RadWatch Realtime Air Monitoring
RadWatch provides online access to a wealth of information on environmental radiation levels to help demystify an often misunderstood subject. Our automated air-sampling system collects a constant stream of data from highly sensitive air monitors displayed here for the public to see.
Timeseries of our air monitor station data. Don't understand how to interpret these plots? We have provided a Plotting Reference to help read the plots.
This is a windrose for the time period selected. A windrose is a graph depicting which direction winds blow from as well as indicating the speed measured for data points in that direction. A detailed explanation can be found in the Plotting Reference. (Please note the speeds reported in the table are in meters per second).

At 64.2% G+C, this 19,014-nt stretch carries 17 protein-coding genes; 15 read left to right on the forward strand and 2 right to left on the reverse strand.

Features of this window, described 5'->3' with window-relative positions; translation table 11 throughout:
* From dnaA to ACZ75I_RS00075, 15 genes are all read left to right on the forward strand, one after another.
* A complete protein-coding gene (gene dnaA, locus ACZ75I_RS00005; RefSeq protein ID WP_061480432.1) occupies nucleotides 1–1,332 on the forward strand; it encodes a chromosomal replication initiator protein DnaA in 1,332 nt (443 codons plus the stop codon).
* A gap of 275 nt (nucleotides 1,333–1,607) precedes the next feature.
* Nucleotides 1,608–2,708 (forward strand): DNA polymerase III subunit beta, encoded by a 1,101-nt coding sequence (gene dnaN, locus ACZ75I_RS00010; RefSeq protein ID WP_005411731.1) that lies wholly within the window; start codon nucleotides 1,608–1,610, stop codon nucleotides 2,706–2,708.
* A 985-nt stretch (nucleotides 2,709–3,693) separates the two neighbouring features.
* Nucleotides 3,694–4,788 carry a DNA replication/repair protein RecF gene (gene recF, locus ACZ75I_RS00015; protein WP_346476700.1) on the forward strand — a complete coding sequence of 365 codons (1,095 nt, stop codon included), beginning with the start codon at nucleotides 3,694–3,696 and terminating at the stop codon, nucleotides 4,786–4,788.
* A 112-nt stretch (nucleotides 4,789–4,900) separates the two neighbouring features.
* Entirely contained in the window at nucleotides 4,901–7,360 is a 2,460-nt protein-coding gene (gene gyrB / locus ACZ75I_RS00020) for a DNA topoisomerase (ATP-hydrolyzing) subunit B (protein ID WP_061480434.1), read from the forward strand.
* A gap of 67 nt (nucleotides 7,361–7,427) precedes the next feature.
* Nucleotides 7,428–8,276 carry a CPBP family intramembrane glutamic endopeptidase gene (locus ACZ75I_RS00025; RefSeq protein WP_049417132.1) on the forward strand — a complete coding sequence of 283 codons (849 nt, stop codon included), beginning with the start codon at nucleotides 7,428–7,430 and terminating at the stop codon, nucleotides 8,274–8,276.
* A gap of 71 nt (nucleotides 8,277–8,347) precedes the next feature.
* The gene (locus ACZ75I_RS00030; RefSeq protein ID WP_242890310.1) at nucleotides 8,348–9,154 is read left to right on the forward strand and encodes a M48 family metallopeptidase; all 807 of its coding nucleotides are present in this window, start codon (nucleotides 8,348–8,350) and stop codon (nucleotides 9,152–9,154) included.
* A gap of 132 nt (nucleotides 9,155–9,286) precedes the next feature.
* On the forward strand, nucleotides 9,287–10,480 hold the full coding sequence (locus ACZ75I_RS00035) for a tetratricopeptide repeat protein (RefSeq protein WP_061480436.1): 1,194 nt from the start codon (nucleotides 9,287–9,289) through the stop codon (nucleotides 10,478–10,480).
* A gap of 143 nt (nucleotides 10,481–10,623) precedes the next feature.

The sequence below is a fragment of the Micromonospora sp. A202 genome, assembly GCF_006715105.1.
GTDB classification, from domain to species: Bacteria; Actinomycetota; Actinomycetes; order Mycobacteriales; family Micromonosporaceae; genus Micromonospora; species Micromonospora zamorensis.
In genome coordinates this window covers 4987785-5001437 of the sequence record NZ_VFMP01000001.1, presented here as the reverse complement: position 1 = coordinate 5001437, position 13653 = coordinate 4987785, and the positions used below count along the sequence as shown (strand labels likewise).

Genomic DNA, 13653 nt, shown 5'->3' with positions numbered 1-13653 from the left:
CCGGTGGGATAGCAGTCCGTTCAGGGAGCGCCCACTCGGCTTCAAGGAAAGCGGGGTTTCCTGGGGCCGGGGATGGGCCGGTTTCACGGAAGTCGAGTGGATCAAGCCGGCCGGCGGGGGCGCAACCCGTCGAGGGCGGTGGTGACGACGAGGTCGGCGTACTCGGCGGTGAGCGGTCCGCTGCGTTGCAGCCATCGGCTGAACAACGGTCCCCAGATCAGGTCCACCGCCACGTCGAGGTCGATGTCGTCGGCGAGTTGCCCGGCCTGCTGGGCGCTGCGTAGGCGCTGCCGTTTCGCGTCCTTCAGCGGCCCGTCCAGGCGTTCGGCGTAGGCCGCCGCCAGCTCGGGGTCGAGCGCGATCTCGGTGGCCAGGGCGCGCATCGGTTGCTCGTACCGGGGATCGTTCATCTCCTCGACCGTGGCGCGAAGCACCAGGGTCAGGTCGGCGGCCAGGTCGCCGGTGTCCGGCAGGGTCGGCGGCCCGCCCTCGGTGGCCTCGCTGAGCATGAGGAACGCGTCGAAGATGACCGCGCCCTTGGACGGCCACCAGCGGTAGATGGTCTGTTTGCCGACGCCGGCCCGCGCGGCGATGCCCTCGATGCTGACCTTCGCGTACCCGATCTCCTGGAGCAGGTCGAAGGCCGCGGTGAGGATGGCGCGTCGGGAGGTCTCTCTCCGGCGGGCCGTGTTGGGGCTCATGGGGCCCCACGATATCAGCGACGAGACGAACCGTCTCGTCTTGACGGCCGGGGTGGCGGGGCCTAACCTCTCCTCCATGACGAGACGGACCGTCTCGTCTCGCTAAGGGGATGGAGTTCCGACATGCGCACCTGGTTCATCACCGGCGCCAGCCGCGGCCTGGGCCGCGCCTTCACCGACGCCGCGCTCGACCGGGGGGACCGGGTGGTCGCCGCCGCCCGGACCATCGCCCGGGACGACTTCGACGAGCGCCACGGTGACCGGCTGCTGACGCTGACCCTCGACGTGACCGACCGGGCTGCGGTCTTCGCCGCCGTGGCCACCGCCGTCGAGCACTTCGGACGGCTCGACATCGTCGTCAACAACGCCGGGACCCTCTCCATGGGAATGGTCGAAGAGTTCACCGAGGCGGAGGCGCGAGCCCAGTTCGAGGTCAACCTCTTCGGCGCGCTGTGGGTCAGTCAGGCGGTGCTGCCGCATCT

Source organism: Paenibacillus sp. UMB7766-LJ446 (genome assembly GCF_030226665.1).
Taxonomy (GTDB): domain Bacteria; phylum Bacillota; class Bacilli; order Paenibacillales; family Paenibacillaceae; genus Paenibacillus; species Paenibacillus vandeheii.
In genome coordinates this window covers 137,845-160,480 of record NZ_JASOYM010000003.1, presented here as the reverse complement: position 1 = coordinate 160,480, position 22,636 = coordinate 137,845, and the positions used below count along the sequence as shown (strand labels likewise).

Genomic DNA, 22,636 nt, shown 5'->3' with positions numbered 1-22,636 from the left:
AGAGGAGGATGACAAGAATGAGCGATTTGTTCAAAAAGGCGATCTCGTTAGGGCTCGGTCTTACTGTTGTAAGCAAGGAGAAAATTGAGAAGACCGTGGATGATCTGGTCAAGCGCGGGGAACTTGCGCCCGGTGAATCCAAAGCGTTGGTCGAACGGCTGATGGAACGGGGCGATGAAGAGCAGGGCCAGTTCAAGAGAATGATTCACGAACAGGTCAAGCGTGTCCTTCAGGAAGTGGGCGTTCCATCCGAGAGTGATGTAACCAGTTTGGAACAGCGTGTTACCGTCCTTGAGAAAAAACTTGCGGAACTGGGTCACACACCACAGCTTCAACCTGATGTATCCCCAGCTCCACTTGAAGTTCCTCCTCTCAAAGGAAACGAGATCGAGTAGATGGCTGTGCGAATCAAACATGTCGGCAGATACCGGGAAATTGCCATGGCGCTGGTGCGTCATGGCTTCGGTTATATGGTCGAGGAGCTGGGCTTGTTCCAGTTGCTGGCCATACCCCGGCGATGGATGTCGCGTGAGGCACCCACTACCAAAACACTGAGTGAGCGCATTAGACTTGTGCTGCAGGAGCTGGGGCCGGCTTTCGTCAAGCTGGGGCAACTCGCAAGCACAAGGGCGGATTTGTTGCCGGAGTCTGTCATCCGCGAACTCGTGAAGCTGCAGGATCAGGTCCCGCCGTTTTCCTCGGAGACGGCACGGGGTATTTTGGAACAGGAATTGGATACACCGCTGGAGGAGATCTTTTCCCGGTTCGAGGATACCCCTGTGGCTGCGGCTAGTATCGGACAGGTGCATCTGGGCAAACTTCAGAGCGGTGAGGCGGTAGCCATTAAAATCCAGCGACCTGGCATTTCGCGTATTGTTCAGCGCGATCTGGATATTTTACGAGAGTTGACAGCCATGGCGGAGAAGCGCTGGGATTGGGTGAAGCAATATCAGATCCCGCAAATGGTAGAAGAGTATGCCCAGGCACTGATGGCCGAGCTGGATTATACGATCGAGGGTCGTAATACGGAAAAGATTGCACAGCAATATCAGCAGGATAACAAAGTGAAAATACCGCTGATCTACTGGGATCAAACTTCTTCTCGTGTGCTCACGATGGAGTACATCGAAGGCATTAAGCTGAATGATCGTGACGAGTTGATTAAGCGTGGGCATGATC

Need a spectrum? Here's the past hour's acquisition. See the Technical Details for why we don't track all peaks.
Still have questions? Contact Us!
Reading Realtime Charts
Below, please find an example of one day's charts with key points explained.
Fig 1. Our air monitor on a roof at UC Berkeley collects particles in the air, which includes natural radioactivity.
We pump air through an air flow control system onto a HEPA filter (Fig. 3) to collect and concentrate particulates from the air. We count the filter with a radiation spectrometer and post our results automatically to the site. To learn more about our system, visit the technical details page.
Fig 2. The radiation spectrometer detection system used for sampling.
The airmonitor is pictured in Figure 2. This system is in general more specific and more sensitive than a Geiger counter. It provides very high quality information that Geiger counters simply do not produce, including identifying the particular radioactive materials being transported in the air.
Fig 3. HEPA filter and radiation detector for air monitor.